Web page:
Northern Prairie Wildlife Research Center
Application of herbicides can affect birds by reducing the availability of seeds. Herbicides and insecticides reduce the abundance and diversity of litter- and foliage-dwelling arthropods (Rodenhouse et al. 1993). Pesticides also can cause acute or sublethal effects on birds. Gard and Hooper (1995) reviewed the effect of pesticides and contaminants on NTMBs and pointed out that the effects on populations are poorly understood. Insecticides and contact herbicides are the main methods of weed and insect control in no-till fields (Castrale 1985, Wooley et al. 1985).
Grazing by livestock can have direct and indirect effects. Nests can be lost from trampling if stocking rates are high (Jensen et al. 1990). Grazing also can affect the avifauna composition by affecting vegetation structure (Skinner et al. 1984). Grazing effects are discussed further by Herkert et al. (1996).
Mowing hay drastically alters the structure of the vegetation, which affects species differently depending on their habitat preferences (Frawley and Best 1991). Mowing hay also can cause nest losses as well as mortality of fledglings and adults (Frawley 1989, Rodenhouse et al. 1993). If mowing is frequent, many birds may not be able to complete their nesting cycles. Haying is discussed further by Rodenhouse et al. (1993, 1995) and Herkert et al. (1996).
Little farmland in the Midwest is idled unintentionally because the land is generally very productive. In 1987, 11% of the farmland in the midwestern states was idle cropland (USDA 1993). Most of this land was idled by federal cropland-retirement programs. Annual set-asides are used to adjust the planted area in an attempt to influence the supply of various crops. Also, there have been multiple-year retirement programs, such as Soil Bank and the CRP (Harmon and Nelson 1973, Berner 1988).
Few NTMBs are likely to benefit from annual set-asides. On set-asides in Illinois (R. Warner, Univ. Illinois, Urbana, pers. commun.) and Iowa (L. B. Best, pers. observ.), the most commonly planted vegetation is oats (Avena sativa), in which few species nest (Best et al. 1995). Furthermore, the value of this vegetation as nesting habitat is limited if it is planted late in the nesting season because nesting cover is not established when breeding begins. For example, Warner (pers. commun.) found that, in the 1980's, very little hay and oats persisted over the winter; therefore, very little of this vegetation was well established in the spring. In contrast, half or more of this vegetation persisted over the winter in the 1960's and early 1970's. An additional limitation in this habitat is that mowing destroys some of the nests that are initiated. Finally, the great spatial and temporal variability of this habitat means that philopatric birds may not find suitable nesting habitat in the same place from year to year.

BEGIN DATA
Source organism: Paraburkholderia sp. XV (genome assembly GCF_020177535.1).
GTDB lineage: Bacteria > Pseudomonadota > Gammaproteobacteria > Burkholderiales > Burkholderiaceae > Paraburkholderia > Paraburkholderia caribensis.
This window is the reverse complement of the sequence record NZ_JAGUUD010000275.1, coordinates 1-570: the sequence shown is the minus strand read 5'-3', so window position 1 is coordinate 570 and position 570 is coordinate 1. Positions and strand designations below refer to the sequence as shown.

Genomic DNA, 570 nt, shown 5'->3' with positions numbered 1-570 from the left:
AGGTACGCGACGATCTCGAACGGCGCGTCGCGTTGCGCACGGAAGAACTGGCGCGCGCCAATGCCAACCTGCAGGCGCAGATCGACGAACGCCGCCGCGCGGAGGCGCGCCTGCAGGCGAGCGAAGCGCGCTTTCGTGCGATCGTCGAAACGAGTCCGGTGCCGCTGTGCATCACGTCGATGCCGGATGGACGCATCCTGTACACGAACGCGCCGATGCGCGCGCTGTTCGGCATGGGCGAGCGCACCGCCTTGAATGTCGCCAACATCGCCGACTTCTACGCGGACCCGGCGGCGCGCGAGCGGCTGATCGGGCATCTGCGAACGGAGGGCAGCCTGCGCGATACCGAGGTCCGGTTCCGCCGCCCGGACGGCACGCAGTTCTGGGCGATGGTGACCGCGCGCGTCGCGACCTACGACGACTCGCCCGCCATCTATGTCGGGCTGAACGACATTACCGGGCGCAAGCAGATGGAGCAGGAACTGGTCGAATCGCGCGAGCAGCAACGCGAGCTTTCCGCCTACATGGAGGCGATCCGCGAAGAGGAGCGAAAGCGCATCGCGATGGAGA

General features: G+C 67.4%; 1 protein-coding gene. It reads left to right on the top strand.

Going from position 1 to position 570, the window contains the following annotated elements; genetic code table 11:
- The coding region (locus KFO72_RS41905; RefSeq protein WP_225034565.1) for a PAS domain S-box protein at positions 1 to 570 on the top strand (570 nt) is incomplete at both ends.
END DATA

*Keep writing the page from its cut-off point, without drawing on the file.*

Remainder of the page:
Land enrolled in multiple-year retirement programs, on the other hand, generally has significant value for wildlife species (Harmon and Nelson 1973). Recent work has documented use of CRP fields by Neoptropical migrants. Surveyed CRP fields in western Minnesota, North Dakota, South Dakota, and eastern Montana had high species richness and high abundance of some NTMBs compared with cropland (Johnson and Schwartz 1993a). Many of the species that were more abundant in CRP fields had declined in the central U.S. in the quarter century before the CRP era (Johnson and Schwartz 1993b). Lark buntings and grasshopper sparrows, for example, were the most abundant species in CRP fields, and their populations declined substantially during this period. In contrast, species that were more abundant in cropland than in CRP fields had been relatively stable before the CRP era. These findings suggest that the CRP may have benefited many NTMBs that nest in grassland, assuming that the CRP boosted reproduction.
Nest success in CRP fields is comparable or higher than that in some other habitats. Bird use of CRP fields (exotic, cool-season grasses) differed from use of reduced-tillage, rowcrop fields (Patterson and Best 1996). The most abundant species in CRP fields were red-winged blackbirds, dickcissels, grasshopper sparrows, and bobolinks. Horned larks and vesper sparrows were the only species nesting in rowcrop fields. In CRP fields, nest success (Mayfield estimate) was 34% for ring-necked pheasants, 14% for dickcissels, 16% for vesper sparrows, 30% for grasshopper sparrows, and 15% for red-winged blackbirds (at least 27 active nests for each of these five species). These estimates were higher, in general, than estimates from alfalfa fields and strip-cover habitats, indicating that CRP fields are better nesting habitat than many of the alternative habitats (Patterson and Best 1996).
Nest success in CRP fields also may be comparable to that in pastureland, although some CRP fields attract fewer species and individuals than some pastureland. Nest success did not differ significantly between CRP fields (native grasses) and grazed, native-vegetation pastures in Kansas (Granfors 1992, Klute 1994). Nest success (Mayfield estimate) ranged from 11-25% in eastern meadowlarks and from 6-12% in dickcissels. Avian abundance in native-grass CRP fields was lower than that in moderately grazed, native-vegetation pastures (Klute 1994). Other CRP fields in the same area, however, had greater grass cover and greater bird abundances than those used in the pasture comparison (Hull 1993).
It is important to recognize that the habitat structure of CRP fields changes over time. Older CRP fields in Michigan tended to have lower avian abundance and diversity (Millenbah 1993). The cover on older fields was more dense and these fields had less bare ground than younger fields.